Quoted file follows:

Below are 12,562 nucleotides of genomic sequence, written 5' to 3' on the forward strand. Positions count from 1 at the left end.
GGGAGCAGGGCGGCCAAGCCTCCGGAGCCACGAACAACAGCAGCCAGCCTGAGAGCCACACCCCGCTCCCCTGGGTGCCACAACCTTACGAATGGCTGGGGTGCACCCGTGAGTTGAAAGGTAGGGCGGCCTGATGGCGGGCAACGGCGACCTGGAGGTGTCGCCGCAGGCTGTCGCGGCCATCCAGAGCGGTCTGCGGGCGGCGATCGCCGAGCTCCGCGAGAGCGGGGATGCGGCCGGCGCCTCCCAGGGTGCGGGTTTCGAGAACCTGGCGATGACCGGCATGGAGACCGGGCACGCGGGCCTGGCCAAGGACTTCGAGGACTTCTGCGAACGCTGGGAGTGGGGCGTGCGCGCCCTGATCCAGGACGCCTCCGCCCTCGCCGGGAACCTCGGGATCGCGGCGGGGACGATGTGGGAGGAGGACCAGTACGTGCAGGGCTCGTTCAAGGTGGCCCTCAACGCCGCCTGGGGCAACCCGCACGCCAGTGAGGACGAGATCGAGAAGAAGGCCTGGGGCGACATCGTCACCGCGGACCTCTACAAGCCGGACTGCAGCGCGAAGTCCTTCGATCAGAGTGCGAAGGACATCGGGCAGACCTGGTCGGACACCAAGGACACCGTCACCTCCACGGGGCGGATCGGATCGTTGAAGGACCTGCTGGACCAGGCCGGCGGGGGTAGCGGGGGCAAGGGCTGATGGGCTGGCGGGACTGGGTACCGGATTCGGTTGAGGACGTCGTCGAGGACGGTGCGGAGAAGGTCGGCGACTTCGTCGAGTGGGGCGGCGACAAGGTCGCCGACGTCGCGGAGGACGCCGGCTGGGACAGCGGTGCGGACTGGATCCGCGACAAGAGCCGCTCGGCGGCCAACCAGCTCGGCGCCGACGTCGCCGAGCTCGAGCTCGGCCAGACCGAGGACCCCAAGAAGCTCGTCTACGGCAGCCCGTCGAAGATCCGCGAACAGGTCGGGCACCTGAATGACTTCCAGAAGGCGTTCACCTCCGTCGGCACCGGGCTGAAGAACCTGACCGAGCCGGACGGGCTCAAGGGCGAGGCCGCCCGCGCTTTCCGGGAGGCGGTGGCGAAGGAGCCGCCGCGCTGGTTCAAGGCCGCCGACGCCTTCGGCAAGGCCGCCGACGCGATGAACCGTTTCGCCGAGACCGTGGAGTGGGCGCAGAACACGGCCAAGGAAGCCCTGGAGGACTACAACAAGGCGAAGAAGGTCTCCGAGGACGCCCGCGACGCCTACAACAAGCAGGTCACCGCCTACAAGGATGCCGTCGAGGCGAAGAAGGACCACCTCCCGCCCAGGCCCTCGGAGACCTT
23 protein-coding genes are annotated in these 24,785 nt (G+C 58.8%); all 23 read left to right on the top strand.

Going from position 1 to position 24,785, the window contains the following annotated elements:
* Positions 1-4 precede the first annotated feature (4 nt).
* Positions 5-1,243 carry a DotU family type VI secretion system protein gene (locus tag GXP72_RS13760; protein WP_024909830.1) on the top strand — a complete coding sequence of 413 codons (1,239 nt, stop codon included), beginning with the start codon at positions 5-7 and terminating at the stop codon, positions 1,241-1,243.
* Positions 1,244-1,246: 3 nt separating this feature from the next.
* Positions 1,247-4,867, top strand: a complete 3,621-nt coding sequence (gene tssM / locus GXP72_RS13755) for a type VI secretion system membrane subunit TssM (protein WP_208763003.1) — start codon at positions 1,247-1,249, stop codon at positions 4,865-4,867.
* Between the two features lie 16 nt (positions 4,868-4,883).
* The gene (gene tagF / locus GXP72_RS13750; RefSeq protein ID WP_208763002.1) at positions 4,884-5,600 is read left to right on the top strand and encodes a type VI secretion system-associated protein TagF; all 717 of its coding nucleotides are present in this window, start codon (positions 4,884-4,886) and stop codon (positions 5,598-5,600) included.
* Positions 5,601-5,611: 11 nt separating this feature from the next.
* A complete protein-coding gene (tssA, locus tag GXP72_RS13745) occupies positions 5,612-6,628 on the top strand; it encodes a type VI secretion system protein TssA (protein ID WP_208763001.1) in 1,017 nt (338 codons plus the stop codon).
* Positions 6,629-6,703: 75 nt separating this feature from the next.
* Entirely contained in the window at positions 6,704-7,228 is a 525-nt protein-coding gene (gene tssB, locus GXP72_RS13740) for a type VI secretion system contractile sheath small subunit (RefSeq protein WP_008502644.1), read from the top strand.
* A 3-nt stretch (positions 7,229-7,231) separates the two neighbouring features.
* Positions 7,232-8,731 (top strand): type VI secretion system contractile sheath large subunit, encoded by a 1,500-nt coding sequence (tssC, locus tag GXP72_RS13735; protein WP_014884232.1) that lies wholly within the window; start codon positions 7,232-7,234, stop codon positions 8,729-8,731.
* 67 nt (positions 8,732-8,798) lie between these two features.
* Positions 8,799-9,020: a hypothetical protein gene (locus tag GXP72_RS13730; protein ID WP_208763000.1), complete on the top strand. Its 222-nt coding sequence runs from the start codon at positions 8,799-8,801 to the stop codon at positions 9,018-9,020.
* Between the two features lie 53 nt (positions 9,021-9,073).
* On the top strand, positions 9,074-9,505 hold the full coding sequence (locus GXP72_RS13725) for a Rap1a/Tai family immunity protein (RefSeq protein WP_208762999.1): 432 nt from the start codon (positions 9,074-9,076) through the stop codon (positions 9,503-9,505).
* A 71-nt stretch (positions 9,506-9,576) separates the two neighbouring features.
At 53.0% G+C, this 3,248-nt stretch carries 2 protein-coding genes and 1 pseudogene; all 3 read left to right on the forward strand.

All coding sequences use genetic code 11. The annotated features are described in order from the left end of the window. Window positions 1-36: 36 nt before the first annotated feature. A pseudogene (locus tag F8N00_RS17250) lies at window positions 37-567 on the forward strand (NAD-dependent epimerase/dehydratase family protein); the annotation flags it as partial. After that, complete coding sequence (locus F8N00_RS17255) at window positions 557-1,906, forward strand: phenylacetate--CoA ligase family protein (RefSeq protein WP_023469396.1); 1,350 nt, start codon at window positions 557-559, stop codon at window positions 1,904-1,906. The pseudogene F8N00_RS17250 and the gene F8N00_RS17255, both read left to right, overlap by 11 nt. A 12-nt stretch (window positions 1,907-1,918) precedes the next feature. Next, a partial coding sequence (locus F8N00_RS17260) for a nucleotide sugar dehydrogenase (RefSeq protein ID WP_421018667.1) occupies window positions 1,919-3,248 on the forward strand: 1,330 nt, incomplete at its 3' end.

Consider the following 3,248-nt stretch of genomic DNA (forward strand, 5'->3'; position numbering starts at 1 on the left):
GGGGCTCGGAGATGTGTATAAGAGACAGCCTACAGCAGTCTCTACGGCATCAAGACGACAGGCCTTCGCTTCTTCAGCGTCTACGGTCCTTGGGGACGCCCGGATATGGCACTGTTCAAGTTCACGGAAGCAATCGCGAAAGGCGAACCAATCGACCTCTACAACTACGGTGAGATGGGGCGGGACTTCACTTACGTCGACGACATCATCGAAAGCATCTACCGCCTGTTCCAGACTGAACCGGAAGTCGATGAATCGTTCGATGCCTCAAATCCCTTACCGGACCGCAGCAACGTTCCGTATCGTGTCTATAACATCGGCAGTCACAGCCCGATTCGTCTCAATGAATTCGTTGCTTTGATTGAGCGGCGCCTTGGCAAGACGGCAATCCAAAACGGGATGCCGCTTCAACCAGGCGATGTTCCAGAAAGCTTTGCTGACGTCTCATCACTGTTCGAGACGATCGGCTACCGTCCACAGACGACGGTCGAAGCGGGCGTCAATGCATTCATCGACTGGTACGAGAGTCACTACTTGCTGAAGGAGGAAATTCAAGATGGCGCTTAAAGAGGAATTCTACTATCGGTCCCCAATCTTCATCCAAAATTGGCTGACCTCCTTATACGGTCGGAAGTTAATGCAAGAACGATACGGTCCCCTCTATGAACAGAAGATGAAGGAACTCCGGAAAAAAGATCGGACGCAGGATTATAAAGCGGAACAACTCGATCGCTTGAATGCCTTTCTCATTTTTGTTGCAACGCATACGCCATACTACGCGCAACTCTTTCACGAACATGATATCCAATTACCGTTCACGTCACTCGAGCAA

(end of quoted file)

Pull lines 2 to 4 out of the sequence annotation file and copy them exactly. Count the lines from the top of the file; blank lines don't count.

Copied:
GGGAGCAGGGCGGCCAAGCCTCCGGAGCCACGAACAACAGCAGCCAGCCTGAGAGCCACACCCCGCTCCCCTGGGTGCCACAACCTTACGAATGGCTGGGGTGCACCCGTGAGTTGAAAGGTAGGGCGGCCTGATGGCGGGCAACGGCGACCTGGAGGTGTCGCCGCAGGCTGTCGCGGCCATCCAGAGCGGTCTGCGGGCGGCGATCGCCGAGCTCCGCGAGAGCGGGGATGCGGCCGGCGCCTCCCAGGGTGCGGGTTTCGAGAACCTGGCGATGACCGGCATGGAGACCGGGCACGCGGGCCTGGCCAAGGACTTCGAGGACTTCTGCGAACGCTGGGAGTGGGGCGTGCGCGCCCTGATCCAGGACGCCTCCGCCCTCGCCGGGAACCTCGGGATCGCGGCGGGGACGATGTGGGAGGAGGACCAGTACGTGCAGGGCTCGTTCAAGGTGGCCCTCAACGCCGCCTGGGGCAACCCGCACGCCAGTGAGGACGAGATCGAGAAGAAGGCCTGGGGCGACATCGTCACCGCGGACCTCTACAAGCCGGACTGCAGCGCGAAGTCCTTCGATCAGAGTGCGAAGGACATCGGGCAGACCTGGTCGGACACCAAGGACACCGTCACCTCCACGGGGCGGATCGGATCGTTGAAGGACCTGCTGGACCAGGCCGGCGGGGGTAGCGGGGGCAAGGGCTGATGGGCTGGCGGGACTGGGTACCGGATTCGGTTGAGGACGTCGTCGAGGACGGTGCGGAGAAGGTCGGCGACTTCGTCGAGTGGGGCGGCGACAAGGTCGCCGACGTCGCGGAGGACGCCGGCTGGGACAGCGGTGCGGACTGGATCCGCGACAAGAGCCGCTCGGCGGCCAACCAGCTCGGCGCCGACGTCGCCGAGCTCGAGCTCGGCCAGACCGAGGACCCCAAGAAGCTCGTCTACGGCAGCCCGTCGAAGATCCGCGAACAGGTCGGGCACCTGAATGACTTCCAGAAGGCGTTCACCTCCGTCGGCACCGGGCTGAAGAACCTGACCGAGCCGGACGGGCTCAAGGGCGAGGCCGCCCGCGCTTTCCGGGAGGCGGTGGCGAAGGAGCCGCCGCGCTGGTTCAAGGCCGCCGACGCCTTCGGCAAGGCCGCCGACGCGATGAACCGTTTCGCCGAGACCGTGGAGTGGGCGCAGAACACGGCCAAGGAAGCCCTGGAGGACTACAACAAGGCGAAGAAGGTCTCCGAGGACGCCCGCGACGCCTACAACAAGCAGGTCACCGCCTACAAGGATGCCGTCGAGGCGAAGAAGGACCACCTCCCGCCCAGGCCCTCGGAGACCTT
23 protein-coding genes are annotated in these 24,785 nt (G+C 58.8%); all 23 read left to right on the top strand.

Going from position 1 to position 24,785, the window contains the following annotated elements: